The New York Times recently ran a good article on GM’s blatant shell game in claiming that it had “repaid” “in full, with interest” the loan it received from the federal Troubled Asset Relief Program. GM ran a TV ad boasting of the loan “repayment,” and Treasury Secretary Tim Geithner also touted GM’s “repayment” as indicating that the company “is on a strong path to viability.”
As the Times article notes, it turns out that the “repayment” was a sham, because GM used money from a taxpayer-financed escrow account to repay the TARP loan. Check out the protestations from GM and the Treasury Department that their statements about the “repayment” have not been misleading — particularly the statement of a “senior adviser” to Geithner, who says: “We have never not been clear about exactly what we paid, exactly the terms of the investment. I’m finding it hard to find anyone obfuscating about this.” Double negative aside, only a federal bureaucrat would claim not to see something misleading about bragging about “repayment” of a loan from the federal government without disclosing that taxpayer funds also were used to make the “repayment.”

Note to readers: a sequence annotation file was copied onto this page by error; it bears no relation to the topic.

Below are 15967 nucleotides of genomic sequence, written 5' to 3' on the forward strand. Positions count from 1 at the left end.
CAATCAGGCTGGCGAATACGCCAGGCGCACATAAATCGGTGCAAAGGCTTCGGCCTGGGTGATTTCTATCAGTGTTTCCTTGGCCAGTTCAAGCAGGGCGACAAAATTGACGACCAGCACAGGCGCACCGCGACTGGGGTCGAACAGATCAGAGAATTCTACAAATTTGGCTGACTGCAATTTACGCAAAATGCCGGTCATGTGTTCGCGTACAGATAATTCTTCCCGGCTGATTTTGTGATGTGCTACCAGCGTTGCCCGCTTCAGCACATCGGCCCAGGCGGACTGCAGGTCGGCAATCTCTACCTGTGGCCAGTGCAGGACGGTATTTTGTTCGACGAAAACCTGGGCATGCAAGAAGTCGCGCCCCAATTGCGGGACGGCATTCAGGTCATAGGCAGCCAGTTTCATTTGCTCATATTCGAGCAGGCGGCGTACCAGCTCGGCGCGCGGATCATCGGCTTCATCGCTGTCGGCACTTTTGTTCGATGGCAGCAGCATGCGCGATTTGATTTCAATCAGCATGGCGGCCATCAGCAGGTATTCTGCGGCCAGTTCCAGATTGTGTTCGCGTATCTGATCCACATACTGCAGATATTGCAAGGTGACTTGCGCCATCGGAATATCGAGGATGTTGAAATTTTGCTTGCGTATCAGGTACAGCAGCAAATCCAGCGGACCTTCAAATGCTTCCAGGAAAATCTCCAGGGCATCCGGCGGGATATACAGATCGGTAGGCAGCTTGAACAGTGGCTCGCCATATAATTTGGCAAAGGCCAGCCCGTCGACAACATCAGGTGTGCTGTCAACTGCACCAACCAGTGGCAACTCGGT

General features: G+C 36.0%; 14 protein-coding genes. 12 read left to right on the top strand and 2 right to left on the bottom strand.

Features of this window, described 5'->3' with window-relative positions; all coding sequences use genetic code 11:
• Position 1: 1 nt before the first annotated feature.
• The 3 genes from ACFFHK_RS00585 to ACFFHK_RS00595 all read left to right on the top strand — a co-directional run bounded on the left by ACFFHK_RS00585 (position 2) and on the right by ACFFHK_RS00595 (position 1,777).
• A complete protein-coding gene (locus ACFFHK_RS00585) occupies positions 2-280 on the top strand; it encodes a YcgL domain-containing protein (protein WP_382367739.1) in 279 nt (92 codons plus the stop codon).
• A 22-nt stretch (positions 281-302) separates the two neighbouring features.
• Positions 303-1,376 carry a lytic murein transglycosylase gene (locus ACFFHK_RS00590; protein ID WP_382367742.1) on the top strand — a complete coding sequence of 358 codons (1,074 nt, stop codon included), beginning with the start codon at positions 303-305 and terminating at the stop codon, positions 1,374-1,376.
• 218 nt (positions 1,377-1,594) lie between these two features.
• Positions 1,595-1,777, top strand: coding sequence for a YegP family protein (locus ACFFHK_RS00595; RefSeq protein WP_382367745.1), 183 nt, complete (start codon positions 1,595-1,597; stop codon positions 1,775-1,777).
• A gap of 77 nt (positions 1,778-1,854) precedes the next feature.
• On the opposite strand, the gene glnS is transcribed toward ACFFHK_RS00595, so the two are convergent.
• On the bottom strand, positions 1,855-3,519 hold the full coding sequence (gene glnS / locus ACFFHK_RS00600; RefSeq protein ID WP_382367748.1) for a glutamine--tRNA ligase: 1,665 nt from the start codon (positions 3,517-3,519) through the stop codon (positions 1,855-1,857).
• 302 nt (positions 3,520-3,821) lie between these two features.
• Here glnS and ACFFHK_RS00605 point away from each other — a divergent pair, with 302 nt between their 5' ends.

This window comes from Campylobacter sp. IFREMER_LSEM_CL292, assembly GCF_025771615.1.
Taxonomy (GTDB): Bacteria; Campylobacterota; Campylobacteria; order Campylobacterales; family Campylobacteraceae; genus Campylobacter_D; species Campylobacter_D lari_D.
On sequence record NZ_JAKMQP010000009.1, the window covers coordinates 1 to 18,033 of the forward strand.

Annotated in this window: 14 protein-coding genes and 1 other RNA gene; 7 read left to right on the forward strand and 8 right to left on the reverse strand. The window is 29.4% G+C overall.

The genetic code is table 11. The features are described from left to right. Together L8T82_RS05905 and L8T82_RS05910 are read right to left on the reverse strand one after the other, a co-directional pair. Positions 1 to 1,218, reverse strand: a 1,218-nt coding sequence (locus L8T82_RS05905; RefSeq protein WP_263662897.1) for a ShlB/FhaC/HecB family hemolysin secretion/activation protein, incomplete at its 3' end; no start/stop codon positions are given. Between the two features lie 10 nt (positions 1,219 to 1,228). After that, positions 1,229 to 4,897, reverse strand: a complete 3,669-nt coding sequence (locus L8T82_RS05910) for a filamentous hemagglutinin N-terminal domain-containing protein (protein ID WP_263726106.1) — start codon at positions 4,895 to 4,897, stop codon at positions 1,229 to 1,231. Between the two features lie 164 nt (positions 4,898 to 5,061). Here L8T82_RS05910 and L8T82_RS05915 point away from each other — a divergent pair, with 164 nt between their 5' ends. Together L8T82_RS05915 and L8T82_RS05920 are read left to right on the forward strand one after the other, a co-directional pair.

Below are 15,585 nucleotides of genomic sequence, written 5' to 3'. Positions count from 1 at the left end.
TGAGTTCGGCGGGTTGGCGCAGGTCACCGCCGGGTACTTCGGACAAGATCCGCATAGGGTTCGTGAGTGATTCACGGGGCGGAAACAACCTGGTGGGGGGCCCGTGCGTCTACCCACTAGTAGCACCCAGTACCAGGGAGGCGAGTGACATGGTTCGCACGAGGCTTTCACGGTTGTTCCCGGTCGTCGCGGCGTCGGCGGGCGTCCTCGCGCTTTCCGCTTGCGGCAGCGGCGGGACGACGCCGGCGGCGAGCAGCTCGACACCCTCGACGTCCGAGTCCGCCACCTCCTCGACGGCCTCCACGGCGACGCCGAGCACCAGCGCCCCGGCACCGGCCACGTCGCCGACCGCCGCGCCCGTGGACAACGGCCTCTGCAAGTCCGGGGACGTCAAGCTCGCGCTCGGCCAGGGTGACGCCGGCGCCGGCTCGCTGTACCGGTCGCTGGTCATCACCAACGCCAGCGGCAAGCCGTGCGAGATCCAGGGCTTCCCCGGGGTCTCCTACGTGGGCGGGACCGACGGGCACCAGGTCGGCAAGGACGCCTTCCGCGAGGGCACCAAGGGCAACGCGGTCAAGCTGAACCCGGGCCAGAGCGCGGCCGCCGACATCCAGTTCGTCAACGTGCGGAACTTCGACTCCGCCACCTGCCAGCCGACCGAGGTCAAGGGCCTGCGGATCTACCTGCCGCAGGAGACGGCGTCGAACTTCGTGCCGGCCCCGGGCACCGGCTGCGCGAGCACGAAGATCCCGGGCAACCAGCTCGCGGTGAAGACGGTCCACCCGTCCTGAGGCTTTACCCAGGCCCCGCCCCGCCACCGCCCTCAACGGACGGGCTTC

Of course, a key remaining question is whether taxpayers paid for the deceptive GM commercial touting the phony loan “repayment.” Since GM seems to be largely propped up by tax dollars, the answer is probably “yes” — which is itself infuriating.